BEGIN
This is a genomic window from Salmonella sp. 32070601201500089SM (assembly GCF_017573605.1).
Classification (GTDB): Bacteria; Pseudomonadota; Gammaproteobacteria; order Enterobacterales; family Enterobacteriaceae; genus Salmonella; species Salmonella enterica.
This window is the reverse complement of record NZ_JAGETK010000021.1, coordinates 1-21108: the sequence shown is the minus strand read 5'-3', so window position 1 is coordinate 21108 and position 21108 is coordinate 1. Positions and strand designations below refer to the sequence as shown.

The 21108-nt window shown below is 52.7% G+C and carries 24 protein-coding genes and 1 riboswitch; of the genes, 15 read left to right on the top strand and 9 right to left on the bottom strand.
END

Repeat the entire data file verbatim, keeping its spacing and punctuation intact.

This is a genomic window from Salmonella sp. 32070601201500089SM (assembly GCF_017573605.1).
Classification (GTDB): Bacteria; Pseudomonadota; Gammaproteobacteria; order Enterobacterales; family Enterobacteriaceae; genus Salmonella; species Salmonella enterica.
This window is the reverse complement of record NZ_JAGETK010000021.1, coordinates 1-21108: the sequence shown is the minus strand read 5'-3', so window position 1 is coordinate 21108 and position 21108 is coordinate 1. Positions and strand designations below refer to the sequence as shown.

The 21108-nt window shown below is 52.7% G+C and carries 24 protein-coding genes and 1 riboswitch; of the genes, 15 read left to right on the top strand and 9 right to left on the bottom strand.